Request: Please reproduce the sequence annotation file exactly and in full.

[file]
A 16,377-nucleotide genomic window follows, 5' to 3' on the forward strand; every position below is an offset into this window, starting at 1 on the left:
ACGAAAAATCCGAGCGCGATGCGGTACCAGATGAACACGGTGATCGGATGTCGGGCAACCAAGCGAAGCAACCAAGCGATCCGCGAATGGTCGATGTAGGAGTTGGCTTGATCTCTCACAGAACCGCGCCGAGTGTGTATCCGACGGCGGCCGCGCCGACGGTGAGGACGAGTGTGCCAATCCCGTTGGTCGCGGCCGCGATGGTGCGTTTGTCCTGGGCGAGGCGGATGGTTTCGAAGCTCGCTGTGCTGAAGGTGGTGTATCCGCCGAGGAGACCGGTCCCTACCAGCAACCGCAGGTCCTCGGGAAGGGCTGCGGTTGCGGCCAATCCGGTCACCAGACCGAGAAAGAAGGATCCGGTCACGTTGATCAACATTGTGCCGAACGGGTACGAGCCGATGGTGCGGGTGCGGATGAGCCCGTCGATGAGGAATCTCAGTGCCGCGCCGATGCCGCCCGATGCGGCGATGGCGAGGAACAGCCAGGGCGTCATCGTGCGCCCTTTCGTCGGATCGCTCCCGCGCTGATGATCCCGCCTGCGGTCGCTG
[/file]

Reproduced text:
A 16,377-nucleotide genomic window follows, 5' to 3' on the forward strand; every position below is an offset into this window, starting at 1 on the left:
ACGAAAAATCCGAGCGCGATGCGGTACCAGATGAACACGGTGATCGGATGTCGGGCAACCAAGCGAAGCAACCAAGCGATCCGCGAATGGTCGATGTAGGAGTTGGCTTGATCTCTCACAGAACCGCGCCGAGTGTGTATCCGACGGCGGCCGCGCCGACGGTGAGGACGAGTGTGCCAATCCCGTTGGTCGCGGCCGCGATGGTGCGTTTGTCCTGGGCGAGGCGGATGGTTTCGAAGCTCGCTGTGCTGAAGGTGGTGTATCCGCCGAGGAGACCGGTCCCTACCAGCAACCGCAGGTCCTCGGGAAGGGCTGCGGTTGCGGCCAATCCGGTCACCAGACCGAGAAAGAAGGATCCGGTCACGTTGATCAACATTGTGCCGAACGGGTACGAGCCGATGGTGCGGGTGCGGATGAGCCCGTCGATGAGGAATCTCAGTGCCGCGCCGATGCCGCCCGATGCGGCGATGGCGAGGAACAGCCAGGGCGTCATCGTGCGCCCTTTCGTCGGATCGCTCCCGCGCTGATGATCCCGCCTGCGGTCGCTG